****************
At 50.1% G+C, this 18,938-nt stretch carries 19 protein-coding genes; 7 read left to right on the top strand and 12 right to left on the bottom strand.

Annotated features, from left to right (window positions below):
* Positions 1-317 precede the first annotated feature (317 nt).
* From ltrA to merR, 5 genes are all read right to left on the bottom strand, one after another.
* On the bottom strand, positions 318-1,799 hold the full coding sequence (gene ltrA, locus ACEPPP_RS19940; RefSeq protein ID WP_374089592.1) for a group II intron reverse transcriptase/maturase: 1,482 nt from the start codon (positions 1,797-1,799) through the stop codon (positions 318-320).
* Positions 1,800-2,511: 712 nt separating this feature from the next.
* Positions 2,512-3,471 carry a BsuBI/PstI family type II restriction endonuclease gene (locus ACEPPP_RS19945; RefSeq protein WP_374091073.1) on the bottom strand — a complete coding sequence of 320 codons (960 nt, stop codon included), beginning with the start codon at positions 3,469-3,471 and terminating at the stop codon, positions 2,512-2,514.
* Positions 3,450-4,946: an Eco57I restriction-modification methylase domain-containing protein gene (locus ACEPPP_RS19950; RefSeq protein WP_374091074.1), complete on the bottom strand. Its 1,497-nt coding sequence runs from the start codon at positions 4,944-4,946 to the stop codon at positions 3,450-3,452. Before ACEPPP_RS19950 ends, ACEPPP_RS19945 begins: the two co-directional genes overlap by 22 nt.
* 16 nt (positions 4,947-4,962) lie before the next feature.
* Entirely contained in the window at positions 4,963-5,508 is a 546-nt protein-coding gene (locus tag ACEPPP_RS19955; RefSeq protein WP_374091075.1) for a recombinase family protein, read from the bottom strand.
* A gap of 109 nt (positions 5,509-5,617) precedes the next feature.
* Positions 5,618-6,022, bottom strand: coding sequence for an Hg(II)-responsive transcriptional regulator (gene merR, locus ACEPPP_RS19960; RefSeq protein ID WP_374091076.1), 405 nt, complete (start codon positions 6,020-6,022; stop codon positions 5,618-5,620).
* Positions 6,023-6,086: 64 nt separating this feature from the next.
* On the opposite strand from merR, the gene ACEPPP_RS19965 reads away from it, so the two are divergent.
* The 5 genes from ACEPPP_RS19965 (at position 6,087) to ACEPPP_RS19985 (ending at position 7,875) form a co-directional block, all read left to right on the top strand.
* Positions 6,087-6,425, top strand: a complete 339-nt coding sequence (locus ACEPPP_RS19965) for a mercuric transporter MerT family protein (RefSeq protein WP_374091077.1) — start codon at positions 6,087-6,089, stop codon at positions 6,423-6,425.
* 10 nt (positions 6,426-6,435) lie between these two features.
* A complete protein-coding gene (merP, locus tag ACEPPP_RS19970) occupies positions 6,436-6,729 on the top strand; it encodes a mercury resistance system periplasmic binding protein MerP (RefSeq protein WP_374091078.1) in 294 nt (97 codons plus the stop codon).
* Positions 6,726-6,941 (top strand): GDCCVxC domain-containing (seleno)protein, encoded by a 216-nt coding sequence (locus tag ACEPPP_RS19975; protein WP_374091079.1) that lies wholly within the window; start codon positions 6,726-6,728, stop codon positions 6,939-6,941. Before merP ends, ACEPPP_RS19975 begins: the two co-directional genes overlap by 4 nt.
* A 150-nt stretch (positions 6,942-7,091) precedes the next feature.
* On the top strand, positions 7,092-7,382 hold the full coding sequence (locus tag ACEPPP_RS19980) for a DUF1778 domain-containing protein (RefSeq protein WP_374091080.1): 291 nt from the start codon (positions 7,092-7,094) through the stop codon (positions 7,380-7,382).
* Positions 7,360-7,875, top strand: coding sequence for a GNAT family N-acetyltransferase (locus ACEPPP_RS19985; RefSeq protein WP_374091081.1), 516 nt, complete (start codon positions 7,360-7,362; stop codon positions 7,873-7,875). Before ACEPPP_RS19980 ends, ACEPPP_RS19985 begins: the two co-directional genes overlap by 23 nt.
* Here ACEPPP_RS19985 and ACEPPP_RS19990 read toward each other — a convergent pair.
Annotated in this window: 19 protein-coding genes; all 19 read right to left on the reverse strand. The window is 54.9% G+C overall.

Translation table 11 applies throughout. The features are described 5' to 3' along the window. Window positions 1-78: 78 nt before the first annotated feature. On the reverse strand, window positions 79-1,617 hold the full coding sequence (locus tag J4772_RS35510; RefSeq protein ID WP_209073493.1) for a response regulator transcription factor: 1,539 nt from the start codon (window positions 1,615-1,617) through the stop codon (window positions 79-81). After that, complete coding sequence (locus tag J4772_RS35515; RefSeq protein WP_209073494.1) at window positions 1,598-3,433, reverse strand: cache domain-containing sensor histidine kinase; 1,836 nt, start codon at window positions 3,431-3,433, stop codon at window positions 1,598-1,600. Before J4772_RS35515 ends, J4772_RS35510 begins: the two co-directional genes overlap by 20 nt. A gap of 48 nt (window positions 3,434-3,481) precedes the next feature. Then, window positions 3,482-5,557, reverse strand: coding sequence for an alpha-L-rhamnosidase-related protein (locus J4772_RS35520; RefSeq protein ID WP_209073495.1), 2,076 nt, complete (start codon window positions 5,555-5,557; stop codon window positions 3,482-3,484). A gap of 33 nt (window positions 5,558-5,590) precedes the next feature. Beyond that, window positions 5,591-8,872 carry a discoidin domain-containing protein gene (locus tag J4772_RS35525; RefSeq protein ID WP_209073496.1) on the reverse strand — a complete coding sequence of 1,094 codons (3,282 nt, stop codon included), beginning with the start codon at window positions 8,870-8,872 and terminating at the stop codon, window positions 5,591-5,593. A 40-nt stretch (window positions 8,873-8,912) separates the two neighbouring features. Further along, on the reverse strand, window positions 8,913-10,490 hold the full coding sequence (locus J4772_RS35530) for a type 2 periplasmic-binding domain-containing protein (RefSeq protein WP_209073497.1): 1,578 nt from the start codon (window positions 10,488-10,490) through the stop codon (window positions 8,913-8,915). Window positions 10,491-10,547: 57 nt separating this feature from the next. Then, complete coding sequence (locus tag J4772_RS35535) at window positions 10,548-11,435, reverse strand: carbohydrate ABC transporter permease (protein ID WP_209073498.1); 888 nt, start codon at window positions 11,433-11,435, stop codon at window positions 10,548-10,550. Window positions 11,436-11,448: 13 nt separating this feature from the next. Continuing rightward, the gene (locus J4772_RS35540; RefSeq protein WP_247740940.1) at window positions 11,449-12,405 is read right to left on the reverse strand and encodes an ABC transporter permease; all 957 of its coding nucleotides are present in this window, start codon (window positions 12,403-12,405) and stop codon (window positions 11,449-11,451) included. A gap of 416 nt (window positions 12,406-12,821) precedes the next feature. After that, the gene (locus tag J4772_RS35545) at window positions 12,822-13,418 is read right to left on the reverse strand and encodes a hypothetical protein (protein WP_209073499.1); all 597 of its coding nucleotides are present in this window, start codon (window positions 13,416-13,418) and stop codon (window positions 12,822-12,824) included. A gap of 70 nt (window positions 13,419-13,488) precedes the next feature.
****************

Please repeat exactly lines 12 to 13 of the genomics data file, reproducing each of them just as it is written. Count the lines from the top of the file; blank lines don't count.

* Positions 5,618-6,022, bottom strand: coding sequence for an Hg(II)-responsive transcriptional regulator (gene merR, locus ACEPPP_RS19960; RefSeq protein ID WP_374091076.1), 405 nt, complete (start codon positions 6,020-6,022; stop codon positions 5,618-5,620).
* Positions 6,023-6,086: 64 nt separating this feature from the next.